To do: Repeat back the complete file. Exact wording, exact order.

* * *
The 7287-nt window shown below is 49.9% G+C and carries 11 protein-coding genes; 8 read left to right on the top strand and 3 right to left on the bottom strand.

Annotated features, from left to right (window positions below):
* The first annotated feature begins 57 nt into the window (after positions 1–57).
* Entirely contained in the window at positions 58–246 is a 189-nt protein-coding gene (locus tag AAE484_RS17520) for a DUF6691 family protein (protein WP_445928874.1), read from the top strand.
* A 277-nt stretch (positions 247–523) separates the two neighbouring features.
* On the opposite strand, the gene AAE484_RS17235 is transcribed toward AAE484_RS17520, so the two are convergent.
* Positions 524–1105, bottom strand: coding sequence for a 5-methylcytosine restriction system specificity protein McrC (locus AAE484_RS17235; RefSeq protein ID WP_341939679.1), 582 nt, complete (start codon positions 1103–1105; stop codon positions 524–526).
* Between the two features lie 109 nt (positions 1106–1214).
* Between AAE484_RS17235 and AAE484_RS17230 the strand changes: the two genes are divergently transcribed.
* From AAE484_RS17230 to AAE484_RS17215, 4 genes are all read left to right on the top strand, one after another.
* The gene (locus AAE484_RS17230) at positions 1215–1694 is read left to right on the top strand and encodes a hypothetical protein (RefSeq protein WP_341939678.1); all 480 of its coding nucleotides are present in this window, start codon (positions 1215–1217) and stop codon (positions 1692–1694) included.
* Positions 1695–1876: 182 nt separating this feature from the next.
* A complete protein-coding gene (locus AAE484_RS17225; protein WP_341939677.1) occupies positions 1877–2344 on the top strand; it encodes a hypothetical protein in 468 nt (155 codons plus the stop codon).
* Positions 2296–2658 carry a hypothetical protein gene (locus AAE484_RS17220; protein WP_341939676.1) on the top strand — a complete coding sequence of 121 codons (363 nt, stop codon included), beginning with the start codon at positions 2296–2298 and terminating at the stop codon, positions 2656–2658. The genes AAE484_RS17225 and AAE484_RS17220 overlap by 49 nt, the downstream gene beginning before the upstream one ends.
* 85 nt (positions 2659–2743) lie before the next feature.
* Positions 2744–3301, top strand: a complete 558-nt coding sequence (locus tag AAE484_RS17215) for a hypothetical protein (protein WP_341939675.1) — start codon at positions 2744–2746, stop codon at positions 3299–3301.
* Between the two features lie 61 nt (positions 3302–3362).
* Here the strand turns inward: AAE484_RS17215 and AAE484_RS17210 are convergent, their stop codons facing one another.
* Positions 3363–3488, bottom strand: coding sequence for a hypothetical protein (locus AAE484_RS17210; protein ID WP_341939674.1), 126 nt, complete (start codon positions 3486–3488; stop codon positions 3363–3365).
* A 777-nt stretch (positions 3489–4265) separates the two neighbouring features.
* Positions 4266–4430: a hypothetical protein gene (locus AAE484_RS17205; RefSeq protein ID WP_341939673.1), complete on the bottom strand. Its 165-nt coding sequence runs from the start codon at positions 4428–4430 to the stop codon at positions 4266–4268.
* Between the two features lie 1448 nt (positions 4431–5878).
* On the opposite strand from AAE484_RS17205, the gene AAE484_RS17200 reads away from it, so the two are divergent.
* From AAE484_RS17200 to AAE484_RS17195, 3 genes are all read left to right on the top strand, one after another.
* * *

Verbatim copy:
The 7287-nt window shown below is 49.9% G+C and carries 11 protein-coding genes; 8 read left to right on the top strand and 3 right to left on the bottom strand.

Annotated features, from left to right (window positions below):
* The first annotated feature begins 57 nt into the window (after positions 1–57).
* Entirely contained in the window at positions 58–246 is a 189-nt protein-coding gene (locus tag AAE484_RS17520) for a DUF6691 family protein (protein WP_445928874.1), read from the top strand.
* A 277-nt stretch (positions 247–523) separates the two neighbouring features.
* On the opposite strand, the gene AAE484_RS17235 is transcribed toward AAE484_RS17520, so the two are convergent.
* Positions 524–1105, bottom strand: coding sequence for a 5-methylcytosine restriction system specificity protein McrC (locus AAE484_RS17235; RefSeq protein ID WP_341939679.1), 582 nt, complete (start codon positions 1103–1105; stop codon positions 524–526).
* Between the two features lie 109 nt (positions 1106–1214).
* Between AAE484_RS17235 and AAE484_RS17230 the strand changes: the two genes are divergently transcribed.
* From AAE484_RS17230 to AAE484_RS17215, 4 genes are all read left to right on the top strand, one after another.
* The gene (locus AAE484_RS17230) at positions 1215–1694 is read left to right on the top strand and encodes a hypothetical protein (RefSeq protein WP_341939678.1); all 480 of its coding nucleotides are present in this window, start codon (positions 1215–1217) and stop codon (positions 1692–1694) included.
* Positions 1695–1876: 182 nt separating this feature from the next.
* A complete protein-coding gene (locus AAE484_RS17225; protein WP_341939677.1) occupies positions 1877–2344 on the top strand; it encodes a hypothetical protein in 468 nt (155 codons plus the stop codon).
* Positions 2296–2658 carry a hypothetical protein gene (locus AAE484_RS17220; protein WP_341939676.1) on the top strand — a complete coding sequence of 121 codons (363 nt, stop codon included), beginning with the start codon at positions 2296–2298 and terminating at the stop codon, positions 2656–2658. The genes AAE484_RS17225 and AAE484_RS17220 overlap by 49 nt, the downstream gene beginning before the upstream one ends.
* 85 nt (positions 2659–2743) lie before the next feature.
* Positions 2744–3301, top strand: a complete 558-nt coding sequence (locus tag AAE484_RS17215) for a hypothetical protein (protein WP_341939675.1) — start codon at positions 2744–2746, stop codon at positions 3299–3301.
* Between the two features lie 61 nt (positions 3302–3362).
* Here the strand turns inward: AAE484_RS17215 and AAE484_RS17210 are convergent, their stop codons facing one another.
* Positions 3363–3488, bottom strand: coding sequence for a hypothetical protein (locus AAE484_RS17210; protein ID WP_341939674.1), 126 nt, complete (start codon positions 3486–3488; stop codon positions 3363–3365).
* A 777-nt stretch (positions 3489–4265) separates the two neighbouring features.
* Positions 4266–4430: a hypothetical protein gene (locus AAE484_RS17205; RefSeq protein ID WP_341939673.1), complete on the bottom strand. Its 165-nt coding sequence runs from the start codon at positions 4428–4430 to the stop codon at positions 4266–4268.
* Between the two features lie 1448 nt (positions 4431–5878).
* On the opposite strand from AAE484_RS17205, the gene AAE484_RS17200 reads away from it, so the two are divergent.
* From AAE484_RS17200 to AAE484_RS17195, 3 genes are all read left to right on the top strand, one after another.